Unwavering belief in one’s self is just one factor behind the great top athletes in their sport.
As much as athletes are praised by fans and the media, they can be questioned and doubted just as often. How many times have you read a magazine, browsed a website or watched SportsCenter and saw analysts dissecting every play and questioning how much a veteran player had left to offer?
Michael Jordan, Brett Favre and Andy Pettitte believed they had more to give to their sports after retiring and they made comebacks. While Peyton Manning has never once talked about retirement, there have been plenty of others who feel like he should.
Manning is regarded as one of the best quarterbacks in the NFL. And he’s had the ability to change an entire team; just ask the Indianapolis Colts, who went 2-14 without him last season and 10-6 the year before when he was healthy.
But football is a contact sport, and part of the reason many fans love it, is to watch vicious hits. Many of these hits are landed on quarterbacks from the blind side, forcing their necks to snap back. After three neck surgeries and several other procedures, fans and analysts alike are wondering if Manning can still do it.
It’s so common for professional athletes to go under the knife and have procedures performed these days that we as fans talk about it like it’s nothing; but anytime someone’s body is being cut open, it’s a pretty big deal. And this isn’t an injury to a foot or shoulder—we’re talking about the neck, a sensitive and delicate area. Players have been paralyzed after suffering neck injuries on the field before.
While Manning had a handful of teams publicly in the market for his services, I thought—and still think—that he should retire. Sure, a deal worth $96 million for five years is amazing, and I certainly couldn’t imagine leaving that much money on the table, but a person’s physical well-being is at stake. Manning has earned more than $100 million through contracts and big endorsement deals. I know you loved those Peyton Manning Sprint commercials, right?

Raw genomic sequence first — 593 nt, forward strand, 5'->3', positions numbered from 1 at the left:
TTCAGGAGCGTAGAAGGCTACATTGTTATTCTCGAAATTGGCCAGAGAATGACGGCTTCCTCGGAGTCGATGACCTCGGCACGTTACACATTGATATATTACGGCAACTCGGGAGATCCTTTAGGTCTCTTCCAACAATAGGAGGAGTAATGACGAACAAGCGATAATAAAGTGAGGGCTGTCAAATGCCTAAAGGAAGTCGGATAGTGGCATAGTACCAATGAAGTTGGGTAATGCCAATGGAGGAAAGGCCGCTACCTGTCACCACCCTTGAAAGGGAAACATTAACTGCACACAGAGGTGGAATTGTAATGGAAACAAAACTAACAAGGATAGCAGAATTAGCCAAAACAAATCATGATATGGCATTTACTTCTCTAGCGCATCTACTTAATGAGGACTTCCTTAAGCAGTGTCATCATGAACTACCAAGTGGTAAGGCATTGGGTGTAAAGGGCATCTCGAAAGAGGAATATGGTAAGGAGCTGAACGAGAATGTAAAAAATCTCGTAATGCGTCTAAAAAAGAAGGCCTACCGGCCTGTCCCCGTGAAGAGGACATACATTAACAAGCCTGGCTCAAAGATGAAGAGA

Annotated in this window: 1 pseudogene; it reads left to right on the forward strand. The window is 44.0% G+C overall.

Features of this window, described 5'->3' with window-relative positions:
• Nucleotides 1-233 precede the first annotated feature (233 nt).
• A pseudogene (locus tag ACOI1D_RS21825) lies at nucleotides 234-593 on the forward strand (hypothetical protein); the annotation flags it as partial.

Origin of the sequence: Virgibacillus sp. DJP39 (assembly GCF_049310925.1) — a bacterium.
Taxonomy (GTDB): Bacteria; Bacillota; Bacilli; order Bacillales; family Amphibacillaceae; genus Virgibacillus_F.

The Denver Broncos medical staff and management team put Manning through a series of tests, and they’ve cleared him to return to the game and dominate the field. Although they’re fully behind him, they have their own version of personal health insurance setup just in case.
As reported by ESPN, Manning will receive $18 million in his first season. But years two and three are when things might get interesting. Manning will undergo a physical in February or early March; if he passes, then the guaranteed $40 million kicks in (he’ll earn $20 million a season for the second and third years of the deal).
There’s a clause in the contract that states if Manning suffers an injury related to his spinal fusion surgery, the team can reduce his pay for the next season. In years four and five, he’ll be guaranteed $19 million each season, as long as he passes a physical at the start of each season. It just seems like if you have to add this type of clause, the threat of another injury occurring is real. If Manning walked away from the game today, he would be respected and viewed as one of the best to ever play the game.
Obviously, Manning still believes he can make the throws he’s made all throughout his career. But that’s what makes him great: that unwavering belief in his abilities and his work ethic. I just hope this work ethic doesn’t result in suffering an injury that limits what he can do after football.
But no matter what, Peyton Manning will always be an Indianapolis Colt in my eyes.